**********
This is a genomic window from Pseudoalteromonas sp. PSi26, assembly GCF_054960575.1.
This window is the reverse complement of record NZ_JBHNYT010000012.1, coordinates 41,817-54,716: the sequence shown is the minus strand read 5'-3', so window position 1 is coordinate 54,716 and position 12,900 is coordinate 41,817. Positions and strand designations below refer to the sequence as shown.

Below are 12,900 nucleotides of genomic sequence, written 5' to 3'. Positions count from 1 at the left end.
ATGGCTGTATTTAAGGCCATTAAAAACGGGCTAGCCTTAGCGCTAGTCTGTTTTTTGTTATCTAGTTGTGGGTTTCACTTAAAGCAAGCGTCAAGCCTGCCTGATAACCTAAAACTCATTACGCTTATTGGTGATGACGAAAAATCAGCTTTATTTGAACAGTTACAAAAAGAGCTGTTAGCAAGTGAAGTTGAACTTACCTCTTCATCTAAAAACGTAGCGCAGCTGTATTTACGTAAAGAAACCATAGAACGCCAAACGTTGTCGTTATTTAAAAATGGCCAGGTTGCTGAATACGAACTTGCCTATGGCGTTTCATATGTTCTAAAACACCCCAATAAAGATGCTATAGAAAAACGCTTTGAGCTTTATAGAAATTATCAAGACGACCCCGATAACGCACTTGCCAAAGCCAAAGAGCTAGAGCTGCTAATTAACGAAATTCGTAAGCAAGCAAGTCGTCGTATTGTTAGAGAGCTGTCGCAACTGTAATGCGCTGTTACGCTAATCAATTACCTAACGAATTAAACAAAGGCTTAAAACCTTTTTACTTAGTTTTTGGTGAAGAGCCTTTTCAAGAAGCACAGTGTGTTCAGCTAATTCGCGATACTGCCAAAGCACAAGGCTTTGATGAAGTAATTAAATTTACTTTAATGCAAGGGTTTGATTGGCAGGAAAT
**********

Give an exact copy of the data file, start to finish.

This is a genomic window from Pseudoalteromonas sp. PSi26, assembly GCF_054960575.1.
This window is the reverse complement of record NZ_JBHNYT010000012.1, coordinates 41,817-54,716: the sequence shown is the minus strand read 5'-3', so window position 1 is coordinate 54,716 and position 12,900 is coordinate 41,817. Positions and strand designations below refer to the sequence as shown.

Below are 12,900 nucleotides of genomic sequence, written 5' to 3'. Positions count from 1 at the left end.
ATGGCTGTATTTAAGGCCATTAAAAACGGGCTAGCCTTAGCGCTAGTCTGTTTTTTGTTATCTAGTTGTGGGTTTCACTTAAAGCAAGCGTCAAGCCTGCCTGATAACCTAAAACTCATTACGCTTATTGGTGATGACGAAAAATCAGCTTTATTTGAACAGTTACAAAAAGAGCTGTTAGCAAGTGAAGTTGAACTTACCTCTTCATCTAAAAACGTAGCGCAGCTGTATTTACGTAAAGAAACCATAGAACGCCAAACGTTGTCGTTATTTAAAAATGGCCAGGTTGCTGAATACGAACTTGCCTATGGCGTTTCATATGTTCTAAAACACCCCAATAAAGATGCTATAGAAAAACGCTTTGAGCTTTATAGAAATTATCAAGACGACCCCGATAACGCACTTGCCAAAGCCAAAGAGCTAGAGCTGCTAATTAACGAAATTCGTAAGCAAGCAAGTCGTCGTATTGTTAGAGAGCTGTCGCAACTGTAATGCGCTGTTACGCTAATCAATTACCTAACGAATTAAACAAAGGCTTAAAACCTTTTTACTTAGTTTTTGGTGAAGAGCCTTTTCAAGAAGCACAGTGTGTTCAGCTAATTCGCGATACTGCCAAAGCACAAGGCTTTGATGAAGTAATTAAATTTACTTTAATGCAAGGGTTTGATTGGCAGGAAAT